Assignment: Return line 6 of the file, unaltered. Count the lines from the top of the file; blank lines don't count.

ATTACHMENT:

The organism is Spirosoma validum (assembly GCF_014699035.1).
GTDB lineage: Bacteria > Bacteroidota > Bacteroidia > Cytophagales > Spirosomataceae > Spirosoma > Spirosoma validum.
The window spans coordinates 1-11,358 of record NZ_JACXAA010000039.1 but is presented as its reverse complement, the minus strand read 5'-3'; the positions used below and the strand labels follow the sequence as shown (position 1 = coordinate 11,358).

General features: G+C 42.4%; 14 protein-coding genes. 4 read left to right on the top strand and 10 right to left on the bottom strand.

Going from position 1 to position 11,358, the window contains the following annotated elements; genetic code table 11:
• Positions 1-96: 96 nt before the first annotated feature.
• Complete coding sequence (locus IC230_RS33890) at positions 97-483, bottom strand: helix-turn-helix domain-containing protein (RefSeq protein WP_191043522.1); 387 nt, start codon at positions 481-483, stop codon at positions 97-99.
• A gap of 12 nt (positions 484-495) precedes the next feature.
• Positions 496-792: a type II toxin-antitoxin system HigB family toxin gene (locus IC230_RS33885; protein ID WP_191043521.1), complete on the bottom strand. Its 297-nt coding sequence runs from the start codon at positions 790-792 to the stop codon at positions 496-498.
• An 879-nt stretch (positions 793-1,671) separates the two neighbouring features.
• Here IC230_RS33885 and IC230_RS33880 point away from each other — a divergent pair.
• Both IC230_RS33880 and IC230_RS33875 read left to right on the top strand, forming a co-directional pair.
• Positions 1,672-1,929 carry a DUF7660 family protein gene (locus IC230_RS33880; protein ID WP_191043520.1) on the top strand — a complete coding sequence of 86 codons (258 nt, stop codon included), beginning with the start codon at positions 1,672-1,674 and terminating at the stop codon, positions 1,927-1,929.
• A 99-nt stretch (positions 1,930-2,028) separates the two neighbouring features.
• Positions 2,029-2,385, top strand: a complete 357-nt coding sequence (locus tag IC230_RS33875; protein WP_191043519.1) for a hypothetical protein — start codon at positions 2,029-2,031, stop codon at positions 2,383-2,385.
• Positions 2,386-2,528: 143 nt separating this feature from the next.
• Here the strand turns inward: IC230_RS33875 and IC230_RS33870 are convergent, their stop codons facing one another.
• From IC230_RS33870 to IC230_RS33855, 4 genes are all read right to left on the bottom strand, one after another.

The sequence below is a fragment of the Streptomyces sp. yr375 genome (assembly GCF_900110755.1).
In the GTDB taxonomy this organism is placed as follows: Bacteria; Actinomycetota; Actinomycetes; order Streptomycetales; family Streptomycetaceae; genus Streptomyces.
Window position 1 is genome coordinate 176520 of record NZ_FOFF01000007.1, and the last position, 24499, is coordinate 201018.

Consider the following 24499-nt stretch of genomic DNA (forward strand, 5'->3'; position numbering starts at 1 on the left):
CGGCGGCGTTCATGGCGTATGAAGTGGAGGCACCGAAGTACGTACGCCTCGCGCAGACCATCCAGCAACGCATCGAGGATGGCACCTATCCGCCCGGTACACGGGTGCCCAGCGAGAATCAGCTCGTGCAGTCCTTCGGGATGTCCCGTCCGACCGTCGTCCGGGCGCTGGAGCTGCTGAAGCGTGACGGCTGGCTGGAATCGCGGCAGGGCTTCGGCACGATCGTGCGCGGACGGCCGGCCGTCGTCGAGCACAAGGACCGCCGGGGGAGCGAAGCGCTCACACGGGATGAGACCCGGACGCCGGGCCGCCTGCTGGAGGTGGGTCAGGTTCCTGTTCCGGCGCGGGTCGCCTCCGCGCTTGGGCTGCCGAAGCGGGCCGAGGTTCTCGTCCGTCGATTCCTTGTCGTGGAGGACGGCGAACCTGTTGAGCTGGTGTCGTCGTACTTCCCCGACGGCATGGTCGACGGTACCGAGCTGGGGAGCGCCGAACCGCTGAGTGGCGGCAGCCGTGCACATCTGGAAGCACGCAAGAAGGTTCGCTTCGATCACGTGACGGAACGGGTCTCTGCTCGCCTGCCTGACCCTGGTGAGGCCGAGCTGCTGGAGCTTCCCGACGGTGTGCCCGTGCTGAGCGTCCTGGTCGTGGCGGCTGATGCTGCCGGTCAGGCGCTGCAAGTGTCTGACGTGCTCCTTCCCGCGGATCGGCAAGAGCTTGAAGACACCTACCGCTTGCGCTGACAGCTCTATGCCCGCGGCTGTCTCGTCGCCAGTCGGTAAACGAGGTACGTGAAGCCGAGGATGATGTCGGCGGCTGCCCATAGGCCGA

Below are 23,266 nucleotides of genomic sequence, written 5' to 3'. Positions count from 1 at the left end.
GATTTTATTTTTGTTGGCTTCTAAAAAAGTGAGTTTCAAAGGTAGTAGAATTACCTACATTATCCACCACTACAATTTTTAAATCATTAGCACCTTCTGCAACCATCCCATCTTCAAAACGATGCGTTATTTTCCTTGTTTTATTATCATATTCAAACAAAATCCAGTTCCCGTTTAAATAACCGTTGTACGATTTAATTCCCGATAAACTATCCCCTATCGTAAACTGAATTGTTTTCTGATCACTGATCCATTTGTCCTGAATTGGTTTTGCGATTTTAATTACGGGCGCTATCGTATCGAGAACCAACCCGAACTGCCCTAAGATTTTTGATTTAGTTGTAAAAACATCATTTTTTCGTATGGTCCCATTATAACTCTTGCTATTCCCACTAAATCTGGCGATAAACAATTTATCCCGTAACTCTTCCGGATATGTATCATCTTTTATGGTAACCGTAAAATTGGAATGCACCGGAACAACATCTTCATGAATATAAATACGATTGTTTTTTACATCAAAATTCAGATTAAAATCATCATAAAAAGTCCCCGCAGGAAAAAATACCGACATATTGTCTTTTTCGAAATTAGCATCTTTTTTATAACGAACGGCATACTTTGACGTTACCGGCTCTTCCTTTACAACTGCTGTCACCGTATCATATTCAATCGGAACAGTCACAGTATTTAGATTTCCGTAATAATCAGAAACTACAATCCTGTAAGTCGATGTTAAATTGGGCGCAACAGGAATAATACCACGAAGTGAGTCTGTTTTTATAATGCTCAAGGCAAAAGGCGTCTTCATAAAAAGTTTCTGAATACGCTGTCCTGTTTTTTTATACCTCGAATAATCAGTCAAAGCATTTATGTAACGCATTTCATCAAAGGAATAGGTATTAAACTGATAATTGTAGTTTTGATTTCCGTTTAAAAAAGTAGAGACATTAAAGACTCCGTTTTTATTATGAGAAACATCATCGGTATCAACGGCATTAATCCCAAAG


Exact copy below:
• Positions 1-96: 96 nt before the first annotated feature.